Secondary outcomes are:
Clinical resolution of symptoms
frequency of nausea/vomiting, hearing loss, dizziness and rash
Frequency of any other AEs reported by participants
tolerability of injection as assessed by the participant on a Visual Analogue Scale (VAS)
The relationship between clearance of gonorrhoea and in vitro measurement of antibiotic MIC to inhibit N. gonorrhoeae growth will be assessed.
Effectiveness, tolerability and safety are assessed at a follow-up visit 2 weeks post treatment.
Based on a cure rate of 96% for the ceftriaxone regimen, which is consistent with previous trials, a total sample size of 646 for analysis (323 in each group) will achieve a 90% power to detect noninferiority with lower confidence interval for an absolute risk difference of 5%. The one-sided significance level is 0.025. To allow for a loss to follow-up rate of up to 10%, the trial will recruit a total of 720 participants.
Patients with a provisional (indicated by a positive gram stain of genital secretions on microscopy) or confirmed (indicated by a positive NAAT) diagnosis of gonorrhoea are screened for the trial and approached by a member of the site research team to determine whether they are interested in participating. They are provided with a Patient Information Sheet and given a verbal explanation of the trial with the opportunity to ask any questions and have these addressed. In addition, trial posters are on display in relevant areas of the clinic. These help to introduce the trial and, if patients are interested, they can ask clinic staff for additional details.
To avoid delaying treatment for a transmissible infection with serious sequelae, patients with either a provisional (on microscopy) or confirmed diagnosis (on NAAT) of untreated gonorrhoea are invited to participate and provide written consent at the same clinic visit.
After providing consent, participants are registered in the trial using a web-based registration and randomisation system. Once eligibility is confirmed, participants are randomised to either gentamicin or ceftriaxone by a member of the research team. Staff who perform randomisation have no role in administering trial treatments and remain blinded to the treatment allocation, thereby minimising risk of selection bias through prediction of the allocation sequence.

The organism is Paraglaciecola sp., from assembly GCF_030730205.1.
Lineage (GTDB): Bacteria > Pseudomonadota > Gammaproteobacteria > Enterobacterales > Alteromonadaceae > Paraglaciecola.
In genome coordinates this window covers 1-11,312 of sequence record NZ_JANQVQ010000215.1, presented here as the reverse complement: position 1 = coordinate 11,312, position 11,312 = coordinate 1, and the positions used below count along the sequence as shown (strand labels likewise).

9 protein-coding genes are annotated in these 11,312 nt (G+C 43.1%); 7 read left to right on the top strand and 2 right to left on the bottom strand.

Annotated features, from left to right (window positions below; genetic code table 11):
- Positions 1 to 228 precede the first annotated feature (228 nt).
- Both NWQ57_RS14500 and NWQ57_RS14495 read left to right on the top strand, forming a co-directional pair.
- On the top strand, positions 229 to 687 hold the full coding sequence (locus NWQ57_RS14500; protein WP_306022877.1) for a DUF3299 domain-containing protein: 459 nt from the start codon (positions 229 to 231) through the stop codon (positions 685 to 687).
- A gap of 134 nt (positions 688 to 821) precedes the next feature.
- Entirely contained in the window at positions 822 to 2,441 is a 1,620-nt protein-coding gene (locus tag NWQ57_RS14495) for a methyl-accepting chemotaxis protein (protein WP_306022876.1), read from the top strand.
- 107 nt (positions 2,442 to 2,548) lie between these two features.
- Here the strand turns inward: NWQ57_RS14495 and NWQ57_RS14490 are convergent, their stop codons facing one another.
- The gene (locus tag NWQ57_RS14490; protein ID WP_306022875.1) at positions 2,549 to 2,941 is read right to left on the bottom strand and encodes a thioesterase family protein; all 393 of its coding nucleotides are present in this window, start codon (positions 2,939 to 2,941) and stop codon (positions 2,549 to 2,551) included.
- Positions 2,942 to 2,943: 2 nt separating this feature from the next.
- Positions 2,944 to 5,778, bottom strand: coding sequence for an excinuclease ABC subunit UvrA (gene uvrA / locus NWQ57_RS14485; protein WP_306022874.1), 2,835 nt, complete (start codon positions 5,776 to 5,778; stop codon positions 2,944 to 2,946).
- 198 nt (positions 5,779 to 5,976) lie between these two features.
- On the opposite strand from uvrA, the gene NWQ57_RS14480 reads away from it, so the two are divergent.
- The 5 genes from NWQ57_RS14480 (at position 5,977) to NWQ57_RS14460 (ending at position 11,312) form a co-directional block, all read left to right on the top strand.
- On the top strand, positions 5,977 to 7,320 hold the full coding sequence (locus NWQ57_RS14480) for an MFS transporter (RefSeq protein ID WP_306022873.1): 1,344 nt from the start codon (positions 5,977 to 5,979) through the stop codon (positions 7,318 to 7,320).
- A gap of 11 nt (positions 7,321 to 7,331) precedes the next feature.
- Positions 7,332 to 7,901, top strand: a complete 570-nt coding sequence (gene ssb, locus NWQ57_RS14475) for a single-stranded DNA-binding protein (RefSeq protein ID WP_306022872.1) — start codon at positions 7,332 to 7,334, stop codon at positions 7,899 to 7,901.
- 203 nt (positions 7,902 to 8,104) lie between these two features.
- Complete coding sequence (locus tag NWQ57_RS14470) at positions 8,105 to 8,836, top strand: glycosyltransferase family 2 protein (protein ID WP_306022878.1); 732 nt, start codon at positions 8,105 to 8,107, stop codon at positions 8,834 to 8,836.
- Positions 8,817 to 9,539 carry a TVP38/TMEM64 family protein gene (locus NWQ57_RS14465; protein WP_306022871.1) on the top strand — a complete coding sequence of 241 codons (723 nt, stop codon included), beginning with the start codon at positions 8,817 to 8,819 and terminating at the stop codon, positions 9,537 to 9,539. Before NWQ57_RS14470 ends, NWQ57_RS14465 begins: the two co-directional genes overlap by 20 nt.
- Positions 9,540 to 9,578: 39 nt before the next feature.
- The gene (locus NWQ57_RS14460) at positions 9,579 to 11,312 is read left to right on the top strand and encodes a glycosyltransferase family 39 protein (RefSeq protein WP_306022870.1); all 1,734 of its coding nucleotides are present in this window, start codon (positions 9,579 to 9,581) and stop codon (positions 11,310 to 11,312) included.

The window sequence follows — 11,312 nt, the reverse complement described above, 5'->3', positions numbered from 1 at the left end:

Randomisation is based on a computer-generated pseudo-random code using permuted blocks of randomly varying size, created by the Nottingham Clinical Trials Unit (NCTU) in accordance with their Standard Operating Procedure and held on a secure server. Randomisation is in a 1:1 ratio, stratified by recruiting centre.
The web-based system generates a blinded prescription for G-TOG trial treatment which must be signed by the prescribing doctor. Site staff record only ‘G-TOG study drug’ in the participant’s medical notes. The signed prescription is passed to a nurse who administers the allocated treatment.
Blinding of the assessment of outcome
Nurses administering trial treatments are required to know each participant’s allocation since they must formulate the drug into a single injection. Details of the nurses administering treatment at each centre are obtained during the trial set-up stage and access to the online randomisation allocation is granted according to the role. All other staff at the recruiting centres remain blinded to treatment allocation.
Preparation and administration of trial treatments is undertaken in a separate area away from the blinded research team and the participant. In addition, nurses administering treatment are given guidance to provide standardised information to participants at the time of injection, which is the same regardless of treatment allocation, to prevent inadvertent unblinding. This two-step approach maintains blinding for members of the research team who are subsequently involved in the assessment of the participant.